this would probably say "because Car.odometer is private and it's
inside its own class scope". And it's true that it's within its own
scope, which would prove my theory of two seperate class objects
(through "base" and "this") exist when you have a derived class, but,
that alone is not enough of an answer to me so I wrote all this for
some enlightment and confirmationt. What's your take or view on this?

Jan 23 '06 #6

P: n/a
Why do you think so much about things that are so clear?

The people who have designed the language have defined that a private
member can only by accessed from within the class. Even derived classes
have no access to private base-class members.

Have you thought about this: what if your theory was the one used to
design a language? It would mean that making a different between
private, protected and public is of no sence because then you can create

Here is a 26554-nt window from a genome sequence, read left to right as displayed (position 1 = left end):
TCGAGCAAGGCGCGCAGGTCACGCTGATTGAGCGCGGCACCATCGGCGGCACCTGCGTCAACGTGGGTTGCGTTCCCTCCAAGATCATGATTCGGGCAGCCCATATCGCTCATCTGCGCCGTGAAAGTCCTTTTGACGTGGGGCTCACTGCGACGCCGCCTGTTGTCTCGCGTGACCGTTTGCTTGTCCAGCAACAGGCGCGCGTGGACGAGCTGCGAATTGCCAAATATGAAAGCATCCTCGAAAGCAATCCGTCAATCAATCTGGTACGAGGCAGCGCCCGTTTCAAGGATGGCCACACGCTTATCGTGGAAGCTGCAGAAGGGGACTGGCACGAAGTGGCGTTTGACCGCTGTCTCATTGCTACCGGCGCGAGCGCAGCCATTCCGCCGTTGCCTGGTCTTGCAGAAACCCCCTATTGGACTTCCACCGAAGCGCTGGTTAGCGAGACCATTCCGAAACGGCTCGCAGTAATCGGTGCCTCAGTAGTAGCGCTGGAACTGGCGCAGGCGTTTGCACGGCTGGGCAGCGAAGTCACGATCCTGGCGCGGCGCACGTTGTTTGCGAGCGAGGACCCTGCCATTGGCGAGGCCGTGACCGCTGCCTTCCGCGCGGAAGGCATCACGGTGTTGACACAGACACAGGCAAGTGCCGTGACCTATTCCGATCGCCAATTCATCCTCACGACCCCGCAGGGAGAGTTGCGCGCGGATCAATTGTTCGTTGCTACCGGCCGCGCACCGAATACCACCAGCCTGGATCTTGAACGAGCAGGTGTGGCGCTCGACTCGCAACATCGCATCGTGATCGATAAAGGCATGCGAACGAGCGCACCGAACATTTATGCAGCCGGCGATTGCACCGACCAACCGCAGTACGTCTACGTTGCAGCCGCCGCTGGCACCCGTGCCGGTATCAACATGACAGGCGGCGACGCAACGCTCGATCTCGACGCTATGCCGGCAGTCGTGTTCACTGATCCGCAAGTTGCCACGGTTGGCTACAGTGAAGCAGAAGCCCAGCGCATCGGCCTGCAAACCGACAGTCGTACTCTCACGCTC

a inheriting class that makes all private members public.

So, just take it as it is: make your private members protected (this is
why something like protected exists).

Have you ever asked someone why 3 = 2 + 1. I can easily write a theory
that says that 2 + 1 = 4.

Greetz,
Rudderius

relient wrote:
Question: Why can't you access a private inherited field from a base
class in a derived class? I have a *theory* of how this works, of
which, I'm not completely sure of but makes logical sense to me. So,
I'm here for an answer (more of a confirmation), hopefully.

First let me say that I know people keep saying; it doesn't work
because the member "is a private". I believe there's more to it than
just simply that...

Theory: You inherit, not only the members in the base class, but the
whole base class itself - as an object, which contains the members.